On April 28th the president of the the United States said (quoted not paraphrased): “The border is like Disneyland now the the administrations zero-tolerance policy has ended.”

Since I visited the border myself, spent a week with organizations, Arizonians, immigrants and citizens that work and live on the border- I can tell you-seeing with my own eyes and not in the news-this is simply not true.

But take your children there.

So- I will repost this lovely, horrible reminder of why people try to come to the U.S. May none of us, sitting in our comfortable homes, with water & TV and food & family- have to experience this.

by Warsan Shire (British-Somali poet)

no one leaves home unless
home is the mouth of a shark.
you only run for the border
when you see the whole city
running as well.
your neighbours running faster
than you, the boy you went to school with
who kissed you dizzy behind
the old tin factory is
holding a gun bigger than his body,
you only leave home
when home won’t let you stay.
no one would leave home unless home
chased you, fire under feet,
hot blood in your belly.
it’s not something you ever thought about
doing, and so when you did –
you carried the anthem under your breath,
waiting until the airport toilet
to tear up the passport and swallow,
each mouthful of paper making it clear that
you would not be going back.
you have to understand,
no one puts their children in a boat
unless the water is safer than the land.
who would choose to spend days
and nights in the stomach of a truck
unless the miles travelled
meant something more than journey.
no one would choose to crawl under fences,
be beaten until your shadow leaves you,
raped, then drowned, forced to the bottom of
the boat because you are darker, be sold,
starved, shot at the border like a sick animal,
be pitied, lose your name, lose your family,
make a refugee camp a home for a year or two or ten,
stripped and searched, find prison everywhere
and if you survive and you are greeted on the other side
with go home blacks, refugees
dirty immigrants, asylum seekers
sucking our country dry of milk,
dark, with their hands out
smell strange, savage –
look what they’ve done to their own countries,
what will they do to ours?
the dirty looks in the street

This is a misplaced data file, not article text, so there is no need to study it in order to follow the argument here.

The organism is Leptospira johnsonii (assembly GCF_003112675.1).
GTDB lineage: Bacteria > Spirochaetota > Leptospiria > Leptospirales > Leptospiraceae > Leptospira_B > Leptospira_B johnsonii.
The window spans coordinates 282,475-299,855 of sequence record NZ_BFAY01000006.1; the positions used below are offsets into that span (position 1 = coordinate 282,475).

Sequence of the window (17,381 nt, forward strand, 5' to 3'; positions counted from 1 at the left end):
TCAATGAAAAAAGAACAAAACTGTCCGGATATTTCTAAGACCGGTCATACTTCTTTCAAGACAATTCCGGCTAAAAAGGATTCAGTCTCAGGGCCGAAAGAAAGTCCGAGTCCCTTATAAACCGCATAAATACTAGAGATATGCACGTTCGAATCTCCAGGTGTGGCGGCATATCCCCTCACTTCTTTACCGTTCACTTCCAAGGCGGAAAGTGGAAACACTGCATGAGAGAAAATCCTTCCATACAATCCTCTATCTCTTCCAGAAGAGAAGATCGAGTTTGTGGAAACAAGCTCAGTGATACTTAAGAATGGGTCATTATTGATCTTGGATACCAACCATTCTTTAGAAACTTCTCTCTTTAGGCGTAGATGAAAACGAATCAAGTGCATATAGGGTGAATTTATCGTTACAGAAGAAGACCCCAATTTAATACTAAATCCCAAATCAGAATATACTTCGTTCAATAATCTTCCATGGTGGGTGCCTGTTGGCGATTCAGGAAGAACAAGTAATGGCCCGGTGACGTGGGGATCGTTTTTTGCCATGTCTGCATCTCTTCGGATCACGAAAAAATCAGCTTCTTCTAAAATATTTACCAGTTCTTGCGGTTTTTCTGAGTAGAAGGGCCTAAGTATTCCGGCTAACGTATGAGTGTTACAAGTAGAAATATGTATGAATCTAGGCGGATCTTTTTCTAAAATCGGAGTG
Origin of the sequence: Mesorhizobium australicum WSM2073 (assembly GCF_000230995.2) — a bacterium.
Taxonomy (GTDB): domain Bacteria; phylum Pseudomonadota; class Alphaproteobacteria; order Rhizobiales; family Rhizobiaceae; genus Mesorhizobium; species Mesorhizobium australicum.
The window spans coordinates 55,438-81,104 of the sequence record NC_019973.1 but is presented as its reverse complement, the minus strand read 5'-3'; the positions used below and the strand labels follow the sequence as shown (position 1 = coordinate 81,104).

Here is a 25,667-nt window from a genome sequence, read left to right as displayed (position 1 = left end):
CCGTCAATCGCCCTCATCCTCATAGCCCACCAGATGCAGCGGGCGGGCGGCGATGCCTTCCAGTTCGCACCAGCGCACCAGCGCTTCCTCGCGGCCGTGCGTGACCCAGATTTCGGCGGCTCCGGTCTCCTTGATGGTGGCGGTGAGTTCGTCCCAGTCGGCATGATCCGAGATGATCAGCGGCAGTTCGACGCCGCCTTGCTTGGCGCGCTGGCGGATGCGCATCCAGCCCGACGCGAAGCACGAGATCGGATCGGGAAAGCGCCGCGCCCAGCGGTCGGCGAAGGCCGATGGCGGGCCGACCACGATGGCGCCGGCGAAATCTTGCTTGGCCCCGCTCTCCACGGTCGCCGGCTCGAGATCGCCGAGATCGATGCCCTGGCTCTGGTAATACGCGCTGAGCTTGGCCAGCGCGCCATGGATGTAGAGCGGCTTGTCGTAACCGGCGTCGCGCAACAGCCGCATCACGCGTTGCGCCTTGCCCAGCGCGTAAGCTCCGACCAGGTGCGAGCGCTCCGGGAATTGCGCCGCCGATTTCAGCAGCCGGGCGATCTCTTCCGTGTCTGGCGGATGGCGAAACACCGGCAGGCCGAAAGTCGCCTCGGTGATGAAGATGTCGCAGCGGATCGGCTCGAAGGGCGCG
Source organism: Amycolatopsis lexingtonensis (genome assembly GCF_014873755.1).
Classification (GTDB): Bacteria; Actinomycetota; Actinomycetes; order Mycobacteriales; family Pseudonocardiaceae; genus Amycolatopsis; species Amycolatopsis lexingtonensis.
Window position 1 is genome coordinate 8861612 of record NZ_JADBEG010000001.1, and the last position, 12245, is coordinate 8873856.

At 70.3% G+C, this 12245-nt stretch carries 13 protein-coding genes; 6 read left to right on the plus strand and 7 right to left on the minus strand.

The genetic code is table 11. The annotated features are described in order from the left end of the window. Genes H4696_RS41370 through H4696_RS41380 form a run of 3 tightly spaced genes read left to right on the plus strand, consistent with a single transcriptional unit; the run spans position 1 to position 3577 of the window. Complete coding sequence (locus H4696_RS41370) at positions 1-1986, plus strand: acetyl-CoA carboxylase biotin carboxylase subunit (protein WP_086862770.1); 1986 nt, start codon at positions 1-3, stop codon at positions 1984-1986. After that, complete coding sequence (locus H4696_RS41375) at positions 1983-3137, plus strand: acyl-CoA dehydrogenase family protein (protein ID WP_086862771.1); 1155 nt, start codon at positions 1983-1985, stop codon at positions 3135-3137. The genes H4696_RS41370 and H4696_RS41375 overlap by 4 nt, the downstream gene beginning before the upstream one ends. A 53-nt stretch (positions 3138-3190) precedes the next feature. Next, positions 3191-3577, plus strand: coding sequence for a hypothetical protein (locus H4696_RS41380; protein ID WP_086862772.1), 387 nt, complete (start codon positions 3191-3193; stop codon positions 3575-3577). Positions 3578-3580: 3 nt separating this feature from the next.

softer than a limb torn off,
the indignity of everyday life
more tender than fourteen men who
look like your father, between
your legs, insults easier to swallow
than rubble, than your child’s body
in pieces – for now, forget about pride
your survival is more important.
i want to go home, but home is the mouth of a shark
home is the barrel of the gun
and no one would leave home
unless home chased you to the shore
unless home tells you to
leave what you could not behind,
even if it was human.
no one leaves home until home
is a damp voice in your ear saying
leave, run now, i don’t know what
i’ve become.

1964: Civil Rights Act

Day 32: Immigration History 101

● 1964: Civil Rights Act
o Outlaws discrimination in public accommodations and by employers. The “separate but equal” defense no longer holds throughout the nation.

Civil Rights Spotlight:
The Civil Rights Act of 1964 (Pub.L. 88–352, 78 Stat. 241, enacted July 2, 1964) is a landmark civil rights and labor law in the United States that outlaws discrimination based on race, color, religion, sex, or national origin. It prohibits unequal application of voter registration requirements, and racial segregation in schools, employment, and public accommodations.
The legislation had been proposed by President John F. Kennedy in June 1963, but opposed by filibuster in the Senate. After Kennedy was assassinated in November 1963, President Lyndon B. Johnson pushed the bill forward, which in its final form was passed in the U.S. Congress by a Senate vote of 73–27 and House vote of 289–126. The Act was signed into law by President Johnson on July 2, 1964, at the White House.
The assassination of John F. Kennedy on November 22, 1963, had changed the political situation. Kennedy’s successor as president, Lyndon Johnson, made use of his experience in legislative politics, along with the bully pulpit he wielded as president, in support of the bill. In his first address to a joint session of Congress on November 27, 1963, Johnson told the legislators, “No memorial oration or eulogy could more eloquently honor President Kennedy’s memory than the earliest possible passage of the civil rights bill for which he fought so long.”

Cartoon by: By The U.S. National Archives (“A Step in the Right Direction!!”) [No restrictions or Public domain], via Wikimedia Commons

**Program created (in part) by Ana Rodriguez-BorderLinks’ (Tucson AZ)**

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1963: March on Washington

Day 31: Immigration History 101

● 1963: March on Washington
o The largest demonstration of labor unions, religious leadership, organizers, and supporters of the Civil Rights congregate in Washington. This is where MLK famously recited his “I have a dream” speech. Due to this and actions like this throughout the nation the Civil Rights Act of 1964 garnered support and momentum.

Civil Rights Spotlight: Ruby Dee (born Ruby Ann Wallace, October 27, 1922 – June 11, 2014) was an American actress, poet, playwright, screenwriter, journalist, and civil rights activist. She participated in the 1963 March on Washington.